Forum for Science, Industry and Business

Sponsored by:     3M 
Search our Site:

 

Diversity can only be seen as an opportunity

09.01.2009
Research looks into personal networks in Spain and United States

What kinds of personal relationships develop between immigrants and local inhabitants, and what changes take place between them? These questions are answered by researchers Isidro Maya-Jariego and Silvia Domínguez in a study published in the American Journal of Community Psychology.

Isidro Maya-Jariego, tenured professor of Social Psychology at the University of Seville, and Silvia Domínguez, assistant professor of Sociology at Boston’s Northeastern University, have carried out a novel study looking at acculturation processes, in other words the mutual exchanges that take place when two distinct cultures live together.

The study, divided into two parts, is novel because all research carried out to date in this field had focused on the changes and adaptation efforts made by the displaced population, but there had been little attention paid to the changes undergone by the local population, which accepts the newcomers. In other words, this is what happens “on the other side of the acculturation process, even when the groups do not live directly together”, Maya-Jariego tells SINC.

The first part of the study looks at the personal networks between immigrants and local inhabitants in Seville and Cádiz. In it, individuals living in Spain, but who are originally from Argentina, Ecuador, Germany and Italy, describe the links they have with their neighbours in Spain, with people in their native countries, and also with their compatriots living in Spain.

“We saw that members of the receptor community play a secondary role within the personal networks of the migrant population”, Maya-Jariego tells SINC, although he also pointed out that the data suggest that “this role changes with the passage of time”.

From Andalusia to Boston

The second part of the study was carried out in Boston, United States. The researchers examined personal networks with members of the receptor community, specifically those people who provide help and services to the Latino community. The objective of this was to analyse the impact of this continuous contact on these individuals, who Domínguez calls “bridges of integration”.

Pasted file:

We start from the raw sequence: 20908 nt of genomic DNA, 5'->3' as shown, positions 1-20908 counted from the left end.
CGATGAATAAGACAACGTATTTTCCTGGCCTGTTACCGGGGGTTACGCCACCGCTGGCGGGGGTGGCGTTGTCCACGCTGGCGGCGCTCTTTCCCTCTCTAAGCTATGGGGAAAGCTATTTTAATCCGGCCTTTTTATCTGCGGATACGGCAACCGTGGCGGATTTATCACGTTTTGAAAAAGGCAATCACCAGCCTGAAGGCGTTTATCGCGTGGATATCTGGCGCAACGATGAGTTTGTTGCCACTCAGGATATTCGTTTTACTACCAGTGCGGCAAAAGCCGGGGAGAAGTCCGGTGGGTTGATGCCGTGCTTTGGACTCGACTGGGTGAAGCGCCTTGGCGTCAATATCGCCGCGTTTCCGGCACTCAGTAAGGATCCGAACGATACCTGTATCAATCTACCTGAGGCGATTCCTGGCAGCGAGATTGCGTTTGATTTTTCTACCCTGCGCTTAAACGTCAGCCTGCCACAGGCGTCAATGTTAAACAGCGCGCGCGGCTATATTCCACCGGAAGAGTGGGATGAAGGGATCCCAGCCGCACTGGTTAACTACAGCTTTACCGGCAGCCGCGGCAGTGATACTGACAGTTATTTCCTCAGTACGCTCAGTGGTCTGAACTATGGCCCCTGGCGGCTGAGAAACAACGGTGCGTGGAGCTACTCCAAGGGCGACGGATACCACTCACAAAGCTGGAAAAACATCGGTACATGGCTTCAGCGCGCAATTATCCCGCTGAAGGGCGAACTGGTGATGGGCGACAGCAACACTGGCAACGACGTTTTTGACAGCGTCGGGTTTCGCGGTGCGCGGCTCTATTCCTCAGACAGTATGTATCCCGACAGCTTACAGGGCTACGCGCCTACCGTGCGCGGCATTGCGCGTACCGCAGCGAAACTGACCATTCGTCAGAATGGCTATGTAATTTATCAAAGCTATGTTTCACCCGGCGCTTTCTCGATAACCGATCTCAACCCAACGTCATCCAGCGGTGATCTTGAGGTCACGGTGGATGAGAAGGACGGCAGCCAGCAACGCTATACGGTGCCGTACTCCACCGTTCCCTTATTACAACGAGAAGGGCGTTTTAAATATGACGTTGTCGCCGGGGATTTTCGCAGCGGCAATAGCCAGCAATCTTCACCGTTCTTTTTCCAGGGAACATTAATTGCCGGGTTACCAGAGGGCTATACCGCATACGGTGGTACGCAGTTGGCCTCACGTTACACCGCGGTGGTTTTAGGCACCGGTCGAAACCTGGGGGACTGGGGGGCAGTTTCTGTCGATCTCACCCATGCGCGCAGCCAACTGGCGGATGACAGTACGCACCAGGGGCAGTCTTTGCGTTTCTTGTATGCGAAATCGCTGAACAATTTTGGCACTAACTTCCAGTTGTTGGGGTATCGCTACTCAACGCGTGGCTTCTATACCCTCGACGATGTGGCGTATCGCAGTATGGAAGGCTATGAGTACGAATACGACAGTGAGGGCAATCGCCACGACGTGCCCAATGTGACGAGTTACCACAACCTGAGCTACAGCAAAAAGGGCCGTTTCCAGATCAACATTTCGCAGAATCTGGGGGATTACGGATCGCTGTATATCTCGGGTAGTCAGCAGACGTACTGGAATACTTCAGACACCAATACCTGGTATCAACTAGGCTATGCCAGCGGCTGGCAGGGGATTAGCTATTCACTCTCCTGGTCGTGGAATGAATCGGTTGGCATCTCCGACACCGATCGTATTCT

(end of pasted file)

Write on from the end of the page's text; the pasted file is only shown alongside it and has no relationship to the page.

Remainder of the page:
The impact of the Latino population on the Americans differed according to the amount of time the two groups spent together. Maya-Jariego says these differences make it possible to define different points in the process of acculturation.

“We can make the distinction between people who are ‘travellers’, ‘on the borders’ and ‘residents’. The first group is only temporarily exposed to Latino culture; the second is constantly exposed, and acts as an intermediary between the migrant minorities and the local majority, while the third group lives immersed within the Latino community,” says the social psychologist.

Latinos are a source of economic, social and cultural wealth for the life of the native population of Boston. “This is an impact that could also be true in other societies in which cultures live together, and is an example of how support for diversity can become a mechanism for confronting social problems,” say the authors.

The benefits of cultural diversity in the workplace are also important. “Intercultural groups are potentially more creative in terms of problem-solving than culturally homogenous ones”, and they are sometimes more effective too, says Maya-Jariego. Diversity, without doubt, “brings innovation and contributes to creativity and social and economic dynamism”, concludes the researcher.

SINC Team | alfa
Further information:
http://www.plataformasinc.es

More articles from Social Sciences:

nachricht Amazingly flexible: Learning to read in your thirties profoundly transforms the brain
26.05.2017 | Max-Planck-Institut für Kognitions- und Neurowissenschaften

nachricht Fixating on faces